Neglected queen

On Wednesday I attended my first ever citizenship ceremony, in a marquee in lovely Enmore Park. After a welcome to country with dance and didj, we had mercifully brief speeches from the local state member, the state member for nearby Canterbury, the local federal member, the local Woolworths manager (who won the brevity medal), an Olympic sportswoman (who quoted bad Henry Lawson), and the Mayor of Marrickville. Then the mayor put on her new chains for the first time – ‘Just a sec,’ she said, ‘I have to get dressed up for this bit.’ The new citizens took the oath and the affirmation of allegiance (the ones with pink name tags had ‘under God’ in their formula, those with orange tags were godless) and each went up to receive a certificate and enjoy a photo op with the mayor. We stood for the national anthem, and it was all over.

And then we found the queen. Unlike God, I don’t recall her being mentioned during the ceremony, but perhaps a photo of our head of state is compulsory for these events. because there she was, sticky-taped to one of the posts of the marquee. This photo doesn’t do justice to the image: the actual pink was much pinker than this, the gold more golden, the blue of her hair much, much bluer. It could have been Dame Edna.

God save her.

9 responses to “Neglected queen

  1. Love the old Liz – who was one of the first people to put her hand in her pocket for Qld

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  2. I did not see the Queen in my ceremony in 2004. Maybe it is a new thing.
    The new mayor might have arranged it.

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  3. Pamela: Yes, even many staunch republicans harbour such affection. This picture seemed inspired by affection rather than protocol
    Agnes: It could be. You never know which way these Greens are going to jump.

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  4. You’ve just given me another reason for avoiding citizenship! For some bizarre reason, taking out citizenship in a private ceremony is forbidden (unless you do it in a hot air balloon, as one enterprising New Zealander did a few years ago). Yet, the more I see and read about citizenship ceremonies, the more I wonder why the ban stays in place. The official reason is that the public ceremony is some sort of public affirmation, but citizenship ceremonies are just, as far as I can see, exercises in kitsch (photo ops with the local mayor? Ye Gods!).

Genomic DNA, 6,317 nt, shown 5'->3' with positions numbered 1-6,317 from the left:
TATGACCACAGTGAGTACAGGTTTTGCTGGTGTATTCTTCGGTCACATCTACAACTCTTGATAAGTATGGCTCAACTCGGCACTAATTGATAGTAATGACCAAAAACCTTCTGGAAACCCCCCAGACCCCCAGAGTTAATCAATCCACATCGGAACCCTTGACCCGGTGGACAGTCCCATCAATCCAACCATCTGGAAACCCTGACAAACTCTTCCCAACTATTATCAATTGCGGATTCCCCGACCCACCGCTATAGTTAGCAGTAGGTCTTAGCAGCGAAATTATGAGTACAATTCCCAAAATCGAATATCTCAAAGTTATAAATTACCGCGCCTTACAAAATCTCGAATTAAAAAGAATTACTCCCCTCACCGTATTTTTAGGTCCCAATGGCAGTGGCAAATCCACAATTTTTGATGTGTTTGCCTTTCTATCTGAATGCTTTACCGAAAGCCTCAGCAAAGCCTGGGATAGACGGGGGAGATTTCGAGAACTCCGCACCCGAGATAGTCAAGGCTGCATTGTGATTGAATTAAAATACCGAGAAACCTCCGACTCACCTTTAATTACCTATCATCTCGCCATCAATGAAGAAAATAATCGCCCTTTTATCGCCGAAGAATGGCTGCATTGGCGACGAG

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  5. I gather some ceremonies are a lot better than others, Stephen. Richard Tulloch posted a lovely description of the one where his wife (and commenter on this post) took the plunge, at http://richardtulloch.wordpress.com/2011/01/25/australia-day-a-festival-for-racist-yobs/

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  6. “Having an Australian passport would simply mean spending less time in immigration queues at Sydney Airport.”
    Well, there’s a killer-diller reason for becoming an Australian citizen! Of course, it chimes in with the whole citizenship ceremony farce, with its emphasis on irrelevancies (lamingtons, the local mayor, etc). It all reminds me of a cartoon in Time back in the late sixties. A Russian family is standing in the US embassy in Moscow, and the father says: “We’d like to apply for a color television – sorry, political asylum.”

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  7. I’m not so sure that the local Mayor or Lamingtons are so farcical. A connection to the local mayor can imply community engagement – and at the ceremony I went to last month there was a lot of that in evidence: a young Islander-heritage man received an award for work he’d done organising activities for young people, for instance. Lamingtons may be irrelevant to many things, but they serve well enough as slightly silly emblems of a sense of place and history, and childhood, for Australians of a certain age. And on reflection, avoiding airport queues may be a healthier reason for wanting citizenship than nationalistic fervour.

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    • A local tradesman “of a certain age” who was doing some work for me told me that we were first people who weren’t “Chows” to have moved into the street for some time. I’m sure that he regarded that phrase as as unremarkably emblematic of a sense of place and history as lamingtons!

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  8. Really! Lamingtons equal racism? I’m missing something here. Are you saying that anything that Australians of a certain age hold in affection should be dismissed because other Australians, or even the same Australians, of that age have racist views? I certainly don’t defend lamingtons on nutritional grounds, but I just don’t see your logic here.

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